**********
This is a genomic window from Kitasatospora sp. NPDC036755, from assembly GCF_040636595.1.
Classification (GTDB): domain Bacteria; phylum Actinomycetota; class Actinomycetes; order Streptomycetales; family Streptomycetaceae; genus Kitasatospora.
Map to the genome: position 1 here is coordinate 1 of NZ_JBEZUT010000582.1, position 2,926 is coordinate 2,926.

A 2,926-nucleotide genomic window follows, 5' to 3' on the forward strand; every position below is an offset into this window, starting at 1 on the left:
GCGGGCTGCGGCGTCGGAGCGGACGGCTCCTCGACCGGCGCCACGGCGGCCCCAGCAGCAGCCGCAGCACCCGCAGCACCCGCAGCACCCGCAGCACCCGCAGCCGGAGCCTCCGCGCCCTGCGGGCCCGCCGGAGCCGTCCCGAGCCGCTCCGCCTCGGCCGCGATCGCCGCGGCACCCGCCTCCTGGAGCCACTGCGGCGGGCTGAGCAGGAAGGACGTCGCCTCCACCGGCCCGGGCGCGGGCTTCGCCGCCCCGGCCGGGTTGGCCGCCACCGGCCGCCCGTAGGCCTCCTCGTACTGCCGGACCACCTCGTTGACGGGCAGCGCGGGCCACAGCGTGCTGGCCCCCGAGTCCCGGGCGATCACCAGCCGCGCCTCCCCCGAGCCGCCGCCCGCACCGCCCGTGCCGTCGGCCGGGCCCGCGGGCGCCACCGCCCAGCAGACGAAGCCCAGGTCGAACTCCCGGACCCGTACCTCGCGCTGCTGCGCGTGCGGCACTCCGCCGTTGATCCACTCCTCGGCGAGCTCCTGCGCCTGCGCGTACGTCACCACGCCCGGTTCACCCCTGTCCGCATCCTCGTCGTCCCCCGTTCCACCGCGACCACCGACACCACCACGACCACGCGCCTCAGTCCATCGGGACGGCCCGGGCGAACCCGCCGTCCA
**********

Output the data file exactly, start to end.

This is a genomic window from Kitasatospora sp. NPDC036755, from assembly GCF_040636595.1.
Classification (GTDB): domain Bacteria; phylum Actinomycetota; class Actinomycetes; order Streptomycetales; family Streptomycetaceae; genus Kitasatospora.
Map to the genome: position 1 here is coordinate 1 of NZ_JBEZUT010000582.1, position 2,926 is coordinate 2,926.

A 2,926-nucleotide genomic window follows, 5' to 3' on the forward strand; every position below is an offset into this window, starting at 1 on the left:
GCGGGCTGCGGCGTCGGAGCGGACGGCTCCTCGACCGGCGCCACGGCGGCCCCAGCAGCAGCCGCAGCACCCGCAGCACCCGCAGCACCCGCAGCACCCGCAGCCGGAGCCTCCGCGCCCTGCGGGCCCGCCGGAGCCGTCCCGAGCCGCTCCGCCTCGGCCGCGATCGCCGCGGCACCCGCCTCCTGGAGCCACTGCGGCGGGCTGAGCAGGAAGGACGTCGCCTCCACCGGCCCGGGCGCGGGCTTCGCCGCCCCGGCCGGGTTGGCCGCCACCGGCCGCCCGTAGGCCTCCTCGTACTGCCGGACCACCTCGTTGACGGGCAGCGCGGGCCACAGCGTGCTGGCCCCCGAGTCCCGGGCGATCACCAGCCGCGCCTCCCCCGAGCCGCCGCCCGCACCGCCCGTGCCGTCGGCCGGGCCCGCGGGCGCCACCGCCCAGCAGACGAAGCCCAGGTCGAACTCCCGGACCCGTACCTCGCGCTGCTGCGCGTGCGGCACTCCGCCGTTGATCCACTCCTCGGCGAGCTCCTGCGCCTGCGCGTACGTCACCACGCCCGGTTCACCCCTGTCCGCATCCTCGTCGTCCCCCGTTCCACCGCGACCACCGACACCACCACGACCACGCGCCTCAGTCCATCGGGACGGCCCGGGCGAACCCGCCGTCCA